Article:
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A Letter to the Autoimmune Community #A4Amonth

Posted by Connie on Monday, August 27th, 2012 at 10:02 pm and is filed under Advocate, Autoimmune Disease.
There are/is currently 35 comments |

Prompt: Write a letter to your community and share a story of your own with them. Extra points if you record yourself reading the letter telegram-style!

Dear Autoimmune Community,

I hope that this letter finds you well. As much as I don’t want to share the autoimmune conditions with you, I’m grateful for your support and proud to be a member of such a brave and optimistic community.

I felt the need to share this story with you so that you may find some encouragement. As you know I was diagnosed with the first autoimmune disease over 20 years ago. After that diagnosis, others followed. When I received the diagnosis of Myasthenia Gravis at the age of 40 (9 years ago), I went into a deep depression. I was blind to it and chalked it up to fatigue and weakness.

Thankfully, a family member talked to me without holding anything back and without fear that I would get angry with her. She shared some examples of my behavior and she knew that I indeed was weak and tired, but that more of my symptoms mimicked depression. She suggested that I see my neurologist and find a psychiatrist.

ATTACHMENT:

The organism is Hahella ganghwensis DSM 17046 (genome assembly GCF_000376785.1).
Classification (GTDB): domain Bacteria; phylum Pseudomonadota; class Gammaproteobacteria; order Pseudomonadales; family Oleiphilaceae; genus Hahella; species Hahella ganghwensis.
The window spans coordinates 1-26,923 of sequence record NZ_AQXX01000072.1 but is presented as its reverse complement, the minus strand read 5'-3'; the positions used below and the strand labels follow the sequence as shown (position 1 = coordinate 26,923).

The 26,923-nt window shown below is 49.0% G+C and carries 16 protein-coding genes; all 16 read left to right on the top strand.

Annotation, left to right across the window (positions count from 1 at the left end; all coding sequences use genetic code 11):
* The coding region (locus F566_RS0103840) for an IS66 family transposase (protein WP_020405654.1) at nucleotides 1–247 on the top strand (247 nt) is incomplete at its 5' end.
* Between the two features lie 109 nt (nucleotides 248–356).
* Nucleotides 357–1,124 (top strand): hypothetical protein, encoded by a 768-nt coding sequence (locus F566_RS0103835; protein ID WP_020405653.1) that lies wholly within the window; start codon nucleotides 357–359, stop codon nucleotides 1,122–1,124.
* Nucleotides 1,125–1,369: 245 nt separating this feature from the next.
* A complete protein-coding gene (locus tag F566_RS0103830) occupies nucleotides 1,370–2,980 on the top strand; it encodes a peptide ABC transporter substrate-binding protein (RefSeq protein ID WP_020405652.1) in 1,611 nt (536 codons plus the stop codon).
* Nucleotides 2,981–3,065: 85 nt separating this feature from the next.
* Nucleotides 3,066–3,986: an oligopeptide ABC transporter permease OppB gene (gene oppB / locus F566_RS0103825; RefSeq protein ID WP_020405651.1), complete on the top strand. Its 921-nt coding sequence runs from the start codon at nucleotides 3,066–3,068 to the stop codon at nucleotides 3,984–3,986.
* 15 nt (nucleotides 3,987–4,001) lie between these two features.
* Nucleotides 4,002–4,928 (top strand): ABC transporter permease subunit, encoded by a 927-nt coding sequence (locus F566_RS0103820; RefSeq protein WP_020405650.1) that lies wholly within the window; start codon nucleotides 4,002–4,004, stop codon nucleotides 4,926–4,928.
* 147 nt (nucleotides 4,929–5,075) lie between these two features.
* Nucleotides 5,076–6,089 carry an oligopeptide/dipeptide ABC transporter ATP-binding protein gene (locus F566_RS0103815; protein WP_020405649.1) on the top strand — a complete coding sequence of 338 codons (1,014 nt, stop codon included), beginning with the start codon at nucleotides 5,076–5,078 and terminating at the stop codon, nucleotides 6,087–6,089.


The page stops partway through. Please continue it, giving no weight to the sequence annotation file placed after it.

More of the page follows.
Sad WomanAt first I was hurt and put her into the category of people who didn’t understand. After taking about a week to think about it, I began to realize that she might be right. I did what she suggested and was diagnosed with depression and anxiety. I began treatment with medication, talk therapy with the doctor and therapy with a counselor. The clouds were parting and glimpse of sun were coming through.

It took some time, but I began to feel much more content. To this day, I continue treatment and am proactive when my emotions get the best of me. Doses of medications may need to be changed or new meds may be started. I might need to add more counseling sessions. But the difference from how I felt 9 years ago compared to now is astounding.

Please don’t think that I believe your symptoms aren’t real. All I ask is that you learn about symptoms of depression and anxiety or listen if someone you love suggests you may have emotional problems. Your quality of life can improve.

 

My best,

Connie

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